As the Texas Legislature continues work on property tax reform, a new plan has been thrown into the mix. While bills making their way through the House and Senate propose holding the line on property tax revenue growth, Senate Bill 1086 would cap appraisal growth.
Currently, there's a 10% cap on appraisal growth for residential properties with homestead exemptions. Property values of businesses, second homes, and rental properties have no cap. SB 1086 would cap the appraised value of all Texas properties at 5% a year.
Opponents say the plan would lead to distortions in the marketplace. For example, a new building constructed next to an existing building that has enjoyed several years of appraisal caps, will pay much higher property taxes than the older building. Critics believe appraisal growth is a good thing because it generates wealth for property owners, who benefit when they sell.
House Bill 2 and Senate Bill 2 prohibit the adoption of a tax rate that would yield more than 3.5% over the previous year without voter approval. Currently, cities, counties and other taxing units can raise 8% more property tax revenue than the prior year before taxpayers can petition for an election to roll back the increase.
When identical versions of the bill were filed in January, a trigger for a rollback election applied to cities, counties, and school districts. However, schools have since been eliminated from the tighter rollback rules.
In the latest versions of HB 2 and SB 2:
Cities, counties, and emergency service districts must hold an election if they wish to raise 3.5% more property tax revenue than the previous year.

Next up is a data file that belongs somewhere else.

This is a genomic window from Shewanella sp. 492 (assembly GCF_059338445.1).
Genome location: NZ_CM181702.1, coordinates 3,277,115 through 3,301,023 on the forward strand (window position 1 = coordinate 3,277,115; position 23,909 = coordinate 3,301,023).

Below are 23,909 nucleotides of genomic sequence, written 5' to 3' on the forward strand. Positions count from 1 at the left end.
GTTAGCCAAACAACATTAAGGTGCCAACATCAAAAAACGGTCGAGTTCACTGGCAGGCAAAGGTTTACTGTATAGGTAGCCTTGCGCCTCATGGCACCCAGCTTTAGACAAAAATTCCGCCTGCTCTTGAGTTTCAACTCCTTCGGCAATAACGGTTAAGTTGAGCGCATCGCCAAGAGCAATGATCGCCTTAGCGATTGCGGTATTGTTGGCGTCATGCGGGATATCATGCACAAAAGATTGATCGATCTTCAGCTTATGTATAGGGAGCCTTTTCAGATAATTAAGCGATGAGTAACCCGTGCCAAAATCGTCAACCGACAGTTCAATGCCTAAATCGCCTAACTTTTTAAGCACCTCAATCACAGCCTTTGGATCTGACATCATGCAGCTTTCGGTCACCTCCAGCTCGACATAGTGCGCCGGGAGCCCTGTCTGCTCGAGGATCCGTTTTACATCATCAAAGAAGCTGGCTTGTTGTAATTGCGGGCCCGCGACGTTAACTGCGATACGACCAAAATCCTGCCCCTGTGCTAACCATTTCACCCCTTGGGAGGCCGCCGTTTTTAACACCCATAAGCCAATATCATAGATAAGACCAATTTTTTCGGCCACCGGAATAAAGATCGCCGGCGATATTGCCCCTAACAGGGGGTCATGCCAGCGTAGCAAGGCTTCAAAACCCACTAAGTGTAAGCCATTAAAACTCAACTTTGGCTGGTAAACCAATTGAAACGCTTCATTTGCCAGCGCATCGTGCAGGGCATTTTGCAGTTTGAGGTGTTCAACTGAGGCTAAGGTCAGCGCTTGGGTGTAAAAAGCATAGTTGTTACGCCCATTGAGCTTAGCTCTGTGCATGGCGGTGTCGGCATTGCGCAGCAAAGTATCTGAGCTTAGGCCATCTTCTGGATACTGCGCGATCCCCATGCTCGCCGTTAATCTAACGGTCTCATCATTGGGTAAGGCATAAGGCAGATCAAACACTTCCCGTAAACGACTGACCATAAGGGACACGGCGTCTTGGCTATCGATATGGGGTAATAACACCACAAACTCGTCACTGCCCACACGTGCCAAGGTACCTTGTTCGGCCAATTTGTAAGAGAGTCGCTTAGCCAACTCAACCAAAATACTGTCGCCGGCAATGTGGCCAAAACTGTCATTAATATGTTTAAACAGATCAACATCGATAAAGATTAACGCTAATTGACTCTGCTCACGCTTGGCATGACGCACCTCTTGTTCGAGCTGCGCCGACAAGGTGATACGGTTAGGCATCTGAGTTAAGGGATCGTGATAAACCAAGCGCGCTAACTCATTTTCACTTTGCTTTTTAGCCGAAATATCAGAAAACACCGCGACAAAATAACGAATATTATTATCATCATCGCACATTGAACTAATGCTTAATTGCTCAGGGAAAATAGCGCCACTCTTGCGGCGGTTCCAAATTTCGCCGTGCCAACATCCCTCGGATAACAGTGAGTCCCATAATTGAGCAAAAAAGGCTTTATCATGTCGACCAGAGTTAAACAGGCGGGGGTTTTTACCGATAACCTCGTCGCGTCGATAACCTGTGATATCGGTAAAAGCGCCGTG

Hospital districts, schools, and community colleges remain at an 8% election trigger
Homestead exemptions offered by local municipalities can be factored into the revenue growth calculations
A five-year carry-over provision lets taxing units bank unused revenue growth
Gov. Greg Abbott, Lt. Gov. Dan Patrick, and House Speaker Dennis Bonnen have thrown their support behind a proposal to increase the sales tax by 1 percentage point in order to lower property taxes. But that's only if lawmakers agree to cap property tax increases. The proposal would raise the state's sales tax from 6.25% to 7.25%.
"We are introducing a sales tax proposal to buy down property tax rates for all Texas homeowners and businesses, once Senate Bill 2 or House Bill 2 is agreed to and passed by both Chambers. If the one-cent increase in the sales tax passes, it will result in billions of dollars in revenue to help drive down property taxes in the short and long term," said a joint statement from the three leaders.
Appraisal caps, limits on revenue growth before rollback elections occur, and a possible sales tax increase are all under consideration as lawmakers try and reform the state’s property tax system. The regular session of the Texas Legislature ends May 27th.